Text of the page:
“Pain or suffering of any kind, if long continued, causes depression and lessens the power of action, yet it is well adapted to make a creature guard itself against any great or sudden evil.”
For ages, our ancestors have known of the condition we call depression, though to them it was listed under a variety of other names: sadness and the blues, to name a pair. The question that they never asked, but scientists now seek to answer is: has there ever been any payoff from depression from an evolutionary perspective?
Depression is not a rare disorder by any means, and it is suggested that as many as 50 percent of Americans will experience the criteria for diagnosis with major depressive disorder at one point in life or another. It doesn't take a psychology degree to know that's a high percentage of people affected, particularly for a mental disorder. The majority of mental diseases are actually quite rare – how is it that depression slipped through the cracks?
For one, depression may actually have played a role in the process of natural selection regarding infants and young children, in the form of postpartum depression. It has been shown that parents will not invest sufficient care in every one of their offspring if the apparent costs outweigh the benefits of caring for certain offspring. Postpartum depression may be an evolutionary signal to a parent that risks involved in continued care of the unfit offspring outweigh the benefits, thus exacting a decidedly detrimental toll on the caregiver's health and resources. It may also be an evolutionary signal for assistance from others for help caring for the child.
Socially, it may also have helped contain sexually transmitted diseases, as depression frequently causes disinterest in social interaction and sex. In addition, exposure to other diseases would have been lessened by a reduced exposure to events and elements outside the confines of the afflicted's own home.
Plus, with a lack of energy and desire in even the most mundane things in life, our ancestors would have likely spent more time sleeping, which would have replenished the body in a time when stressful and excessive work conditions contributed to skyrocketing illness and mortality rates.
People with depression can focus on one issue and attack that issue as a whole, rather than breaking in down into bite-sized components, which is more taxing on the ventrolateral prefrontal cortex (VLPFC). Focusing on a number of problems requires a constant supply of neurons to keep up with the more numerous amount of tasks than can be accomplished by those who can digest the problem as a whole and concentrate solely upon finding an answer to that problem.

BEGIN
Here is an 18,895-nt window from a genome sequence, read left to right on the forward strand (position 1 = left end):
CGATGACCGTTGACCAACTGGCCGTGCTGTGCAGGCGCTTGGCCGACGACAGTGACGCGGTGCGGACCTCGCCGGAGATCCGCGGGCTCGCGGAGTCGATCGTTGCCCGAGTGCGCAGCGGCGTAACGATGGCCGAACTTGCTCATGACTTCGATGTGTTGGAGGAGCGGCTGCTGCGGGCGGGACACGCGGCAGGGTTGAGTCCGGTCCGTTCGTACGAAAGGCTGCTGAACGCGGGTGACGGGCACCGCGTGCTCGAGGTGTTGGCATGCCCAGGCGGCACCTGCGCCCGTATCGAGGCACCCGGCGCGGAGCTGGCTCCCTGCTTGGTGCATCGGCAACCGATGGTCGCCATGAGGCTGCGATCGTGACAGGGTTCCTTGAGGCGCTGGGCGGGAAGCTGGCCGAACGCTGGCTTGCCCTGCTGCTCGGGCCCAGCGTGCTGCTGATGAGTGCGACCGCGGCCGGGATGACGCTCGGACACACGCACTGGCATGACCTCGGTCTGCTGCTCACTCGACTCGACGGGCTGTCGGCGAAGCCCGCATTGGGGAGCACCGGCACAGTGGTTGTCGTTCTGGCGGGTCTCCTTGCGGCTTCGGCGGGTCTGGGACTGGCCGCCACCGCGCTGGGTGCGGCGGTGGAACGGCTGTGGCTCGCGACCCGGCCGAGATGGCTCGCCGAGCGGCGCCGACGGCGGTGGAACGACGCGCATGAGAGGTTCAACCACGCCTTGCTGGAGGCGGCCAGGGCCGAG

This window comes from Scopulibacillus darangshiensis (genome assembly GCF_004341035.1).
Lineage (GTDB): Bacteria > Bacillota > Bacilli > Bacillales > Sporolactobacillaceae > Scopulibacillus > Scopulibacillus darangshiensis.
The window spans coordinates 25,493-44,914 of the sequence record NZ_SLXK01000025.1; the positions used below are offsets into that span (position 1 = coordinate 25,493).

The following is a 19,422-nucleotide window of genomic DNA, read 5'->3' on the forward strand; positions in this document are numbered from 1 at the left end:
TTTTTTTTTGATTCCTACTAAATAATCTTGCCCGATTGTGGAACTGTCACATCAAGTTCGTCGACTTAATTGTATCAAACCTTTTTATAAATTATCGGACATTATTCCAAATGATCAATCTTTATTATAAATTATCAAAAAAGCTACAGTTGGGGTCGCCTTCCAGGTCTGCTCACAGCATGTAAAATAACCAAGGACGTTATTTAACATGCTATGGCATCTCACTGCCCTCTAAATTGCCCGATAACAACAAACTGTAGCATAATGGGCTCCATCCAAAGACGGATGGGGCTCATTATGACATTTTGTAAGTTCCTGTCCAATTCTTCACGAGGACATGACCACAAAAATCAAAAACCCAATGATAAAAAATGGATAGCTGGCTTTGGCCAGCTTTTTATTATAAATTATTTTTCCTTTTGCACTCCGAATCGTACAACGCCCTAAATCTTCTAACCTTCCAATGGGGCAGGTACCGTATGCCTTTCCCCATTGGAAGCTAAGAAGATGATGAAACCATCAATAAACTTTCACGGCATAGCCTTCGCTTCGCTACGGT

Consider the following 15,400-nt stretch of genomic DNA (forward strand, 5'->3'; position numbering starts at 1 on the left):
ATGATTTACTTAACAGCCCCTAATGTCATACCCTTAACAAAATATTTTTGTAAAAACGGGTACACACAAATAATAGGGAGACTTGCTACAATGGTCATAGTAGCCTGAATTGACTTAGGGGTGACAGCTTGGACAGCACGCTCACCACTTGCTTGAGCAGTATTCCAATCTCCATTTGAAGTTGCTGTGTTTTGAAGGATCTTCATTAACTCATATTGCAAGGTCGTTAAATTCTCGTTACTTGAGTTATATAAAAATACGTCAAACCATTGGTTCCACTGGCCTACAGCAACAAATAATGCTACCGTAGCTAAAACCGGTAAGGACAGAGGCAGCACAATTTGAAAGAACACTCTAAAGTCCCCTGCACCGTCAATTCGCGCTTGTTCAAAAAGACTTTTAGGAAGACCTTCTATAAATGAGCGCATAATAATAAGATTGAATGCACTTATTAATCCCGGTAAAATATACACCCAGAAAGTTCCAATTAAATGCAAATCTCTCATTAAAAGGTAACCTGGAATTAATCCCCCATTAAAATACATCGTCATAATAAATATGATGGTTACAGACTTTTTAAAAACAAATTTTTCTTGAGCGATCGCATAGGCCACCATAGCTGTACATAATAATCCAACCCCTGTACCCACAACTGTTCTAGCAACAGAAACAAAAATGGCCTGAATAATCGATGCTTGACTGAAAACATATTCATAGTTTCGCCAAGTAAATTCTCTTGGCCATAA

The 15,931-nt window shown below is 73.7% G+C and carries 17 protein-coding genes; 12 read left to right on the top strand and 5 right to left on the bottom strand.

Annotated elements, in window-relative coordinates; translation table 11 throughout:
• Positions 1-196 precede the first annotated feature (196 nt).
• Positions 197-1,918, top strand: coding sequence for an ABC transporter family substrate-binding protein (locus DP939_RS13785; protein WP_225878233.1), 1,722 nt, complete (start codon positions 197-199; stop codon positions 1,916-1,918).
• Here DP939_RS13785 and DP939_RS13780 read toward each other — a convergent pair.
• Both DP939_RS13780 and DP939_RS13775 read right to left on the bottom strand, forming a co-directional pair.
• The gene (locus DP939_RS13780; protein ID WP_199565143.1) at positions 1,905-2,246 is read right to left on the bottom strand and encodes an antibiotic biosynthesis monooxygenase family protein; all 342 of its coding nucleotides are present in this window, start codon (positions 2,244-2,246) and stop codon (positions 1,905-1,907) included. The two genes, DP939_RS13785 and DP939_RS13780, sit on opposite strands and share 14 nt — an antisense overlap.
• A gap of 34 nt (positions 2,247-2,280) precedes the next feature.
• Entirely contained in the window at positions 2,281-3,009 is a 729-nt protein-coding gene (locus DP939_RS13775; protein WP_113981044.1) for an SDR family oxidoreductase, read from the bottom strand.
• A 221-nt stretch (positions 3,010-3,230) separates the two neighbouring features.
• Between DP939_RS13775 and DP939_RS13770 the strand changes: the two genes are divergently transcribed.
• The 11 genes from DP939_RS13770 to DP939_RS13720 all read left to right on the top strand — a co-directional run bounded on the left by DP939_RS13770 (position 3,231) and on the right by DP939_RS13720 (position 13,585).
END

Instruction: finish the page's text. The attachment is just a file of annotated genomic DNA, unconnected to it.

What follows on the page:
This is due to the presence of a receptor in the brain known as 5HT1A, which constantly fires new neurons for the VLPFC. Consequently, the subject can perform better in the functions regulated by the VLPFC, like focus and sustained concentration. Depression activates the VLPFC, while the 5HT1A sustains it vigorously to achieve its intended functions for longer periods of time.
This would have been a very valuable asset to our primal ancestors. Unlike us, they had fewer distractions to occupy their attention, though because of the volatility of their environment, every problem was potentially life-threatening. A chain of priority was absolutely necessary. A depressive mindset would allow our ancestors to take on the most pressing problem first, then adapt to the other problems facing them as necessary.
Another possible benefit is that by concentrating solely on the problem causing one's depression, one has a greater chance for true introspection and self-enlightenment. Many of the greatest sages in the history of mankind probably suffered from one form of depression or another, yet by channeling their focus inwards, they found a deeper enlightenment and the ability to better interact with their environment and problems in a more meaningful and positive fashion.
Perhaps the greatest asset of depression is the most evolutionarily necessary: depression forces the hand of the species to reach out and try to eliminate the suffering of the one for the good of the race. And maybe, just maybe, this response is what separates us from the rest of the animals.
Allison Gamble has been a curious student of psychology since high school. She brings her understanding of the mind to work in the weird world of internet marketing with psychologydegree.net.